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Winds knock out power and nearly cost us all of our chicks

Posted 3/2/2014 9:52pm by Monique Russ.

Our chick nursery

My hubby and I are no strangers to the school of hard knocks just the same as Gold Bar is no stranger to severe wind storms, and for the past couple of weeks we’ve been enduring one of these relentless storms. The winds are none stop, and it’s not just a little windy - we’re talking constant wind around 35-40 mph with gusts well over 50 mph and probably close to 70mph at times. The winds shake the house and rattle the windows, blow over rod iron garden furniture, knock over full garbage cans, and it’s even been strong enough to blow our quad a few feet when it’s been left in neutral.  

Back in 2009 Gold Bar was even mentioned on the news for having a snow hurricane; whiteout conditions, 100+ mph winds and 6 foot snow drifts. This was the winter the Puget Sound got hit with a massive storm that knocked out power to thousands of people for several days. We were one such household, and back then we didn’t have an alternate source of heat, light, etc. That was the year we bought our generator and indoor-safe portable propane heaters. However, in 2010 Snohomish PUD re-routed our power, and even though we’ve had several nasty storms since then our power has never been out for more than a couple of minutes.  

Most wind storms are harmless and just knock down some branches here and there, but Saturday’s storm nearly killed all of our meat birds and baby chicks…  

Saturday night we went out to dinner and hung out with family for several hours, so we ended up getting home around 12:30am which is something we don’t normally ever do. (Normally we’re so tired from all of the hard work that we’re passed out long before then.) As we pulled into Gold Bar we realized something was off..it was dark, too dark. When we realized everyone’s power was out panic instantly set in. The chicks!!  

We currently have nearly 300 baby chicks on the farm right now; mostly meat birds which will be sold later this year. The meat bird chicks which are housed in an enclosed stall in our barn are only 4 weeks old, and in another room we have approximately 75 egg layer chicks that are less than 2 weeks old. All of the chicks are still too young to survive out on pasture with the other birds. Their feathers haven’t come in yet, and until they do they need supplemental heat to survive, so they are in large heated stalls. Unfortunately, our main heat source for the chicks is electric based, so with the power out there’s no heat to keep these babies warm. No electric, no heat, no ability to keep the babies alive.  

As soon as we got home we raced out to the barn and peeked in on the chicks. Thankfully the power must have just gone out because they were all still warm and sleeping. However, it was snowing (it snowed all weekend), temps were below freezing, and with the wind those rooms would lose heat rapidly. We needed to get our backup plan up and running; our generator. Guess what! The damn thing wouldn’t start!! (That’s MoBen law – Murphy ain’t got nothing on us.) Ben had just performed maintenance on it, and had it running last week just to make sure it was still working properly, so why in the heck wouldn’t it start?! So, our only hope…put the chicks in the farrowing stall.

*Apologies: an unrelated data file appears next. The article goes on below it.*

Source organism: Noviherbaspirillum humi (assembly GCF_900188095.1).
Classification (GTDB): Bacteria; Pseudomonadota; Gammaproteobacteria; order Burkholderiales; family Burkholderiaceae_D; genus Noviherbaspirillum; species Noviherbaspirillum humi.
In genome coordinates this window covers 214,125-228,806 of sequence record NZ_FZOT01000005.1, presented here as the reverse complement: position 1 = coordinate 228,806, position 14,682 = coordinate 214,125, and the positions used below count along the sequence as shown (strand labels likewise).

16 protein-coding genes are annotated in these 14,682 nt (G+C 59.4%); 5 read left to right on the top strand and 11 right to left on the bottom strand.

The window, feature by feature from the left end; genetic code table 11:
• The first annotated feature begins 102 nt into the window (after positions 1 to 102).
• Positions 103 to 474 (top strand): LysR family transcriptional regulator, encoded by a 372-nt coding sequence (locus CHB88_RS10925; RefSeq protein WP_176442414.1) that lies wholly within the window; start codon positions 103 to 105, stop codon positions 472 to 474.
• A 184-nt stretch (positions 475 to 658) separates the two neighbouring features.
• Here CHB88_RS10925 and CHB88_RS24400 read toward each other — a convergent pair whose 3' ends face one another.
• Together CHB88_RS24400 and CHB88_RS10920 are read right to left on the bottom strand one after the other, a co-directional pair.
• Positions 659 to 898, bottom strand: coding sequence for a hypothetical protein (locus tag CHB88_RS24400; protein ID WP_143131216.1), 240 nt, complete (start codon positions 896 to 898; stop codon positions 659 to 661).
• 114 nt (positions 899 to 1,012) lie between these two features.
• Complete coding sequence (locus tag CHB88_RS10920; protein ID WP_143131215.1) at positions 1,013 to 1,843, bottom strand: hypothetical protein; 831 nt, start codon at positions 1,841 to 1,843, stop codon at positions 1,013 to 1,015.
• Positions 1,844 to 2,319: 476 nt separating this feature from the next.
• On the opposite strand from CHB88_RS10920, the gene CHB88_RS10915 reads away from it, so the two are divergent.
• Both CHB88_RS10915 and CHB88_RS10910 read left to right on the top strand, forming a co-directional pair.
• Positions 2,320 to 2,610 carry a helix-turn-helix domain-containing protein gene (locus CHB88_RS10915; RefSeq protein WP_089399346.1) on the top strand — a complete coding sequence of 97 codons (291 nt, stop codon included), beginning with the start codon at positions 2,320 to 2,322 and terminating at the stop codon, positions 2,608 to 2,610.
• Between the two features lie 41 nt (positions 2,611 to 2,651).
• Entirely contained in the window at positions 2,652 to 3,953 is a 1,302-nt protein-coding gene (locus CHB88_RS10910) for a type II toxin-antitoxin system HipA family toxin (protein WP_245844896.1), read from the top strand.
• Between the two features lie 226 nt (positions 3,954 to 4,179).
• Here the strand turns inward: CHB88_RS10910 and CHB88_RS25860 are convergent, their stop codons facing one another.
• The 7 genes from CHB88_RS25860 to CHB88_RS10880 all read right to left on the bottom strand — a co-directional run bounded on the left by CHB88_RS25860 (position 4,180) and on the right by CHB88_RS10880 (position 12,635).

In the winter our sows farrow (deliver) their babies in a heated stall in our barn to help reduce baby pig losses from the freezing temps. The stall is heated using a thermostatically controlled propane radiant heater and Miss Pig Pig, who is due to deliver babies in the next couple of days, was comfortably asleep in there. In order to put all the chicks in there we had to kick Pig Pig out (she would have crushed them) and she was not a happy camper that she was losing her stall at 1am in the morning. (She still had a huge covered area with straw sheltering her from the wind.) By the time we got Pig Pig situated, the heater started, and the room ready for the chicks we had already lost 7 birds to the cold.  

At 2:30am we finally crawled into bed. Not half an hour later the power came back on - Thank God!! I was so worried about the chicks and Miss Pig Pig that I didn’t get much sleep, so 3 hours later we got up and headed out to the barn expecting to find the worse…lots of dead chicks. (When chicks get cold they pile on top of each another and oftentimes inadvertently suffocate one another so the cold temps weren’t the only concern here.) Miraculously we didn’t lose a single chick! Amazing! We successfully avoided a major catastrophe and we felt very blessed that this didn’t turn out much worse. I don't even want to think about what could have happened if the power had gone out hours before we got home.  

After checking on the chicks we started checking out the rest of the farm and we realized just how bad the wind had gotten…it ripped off the roof on one of our egg layer houses. Fortunately, all the ladies and roosters were fine and no major damage was caused but now we have another project to add to the list. After walking the woodlands and seeing that the rest of the animals were safe and snuggled up in their houses we feel we got pretty lucky.  

So, another storm another lesson learned. Never rely on a generator, and always have a contingency plan in case your backup fails when raising animals. Farming is a constant learning process, and once again, the animals and Mother Nature have proven to be our best teachers.

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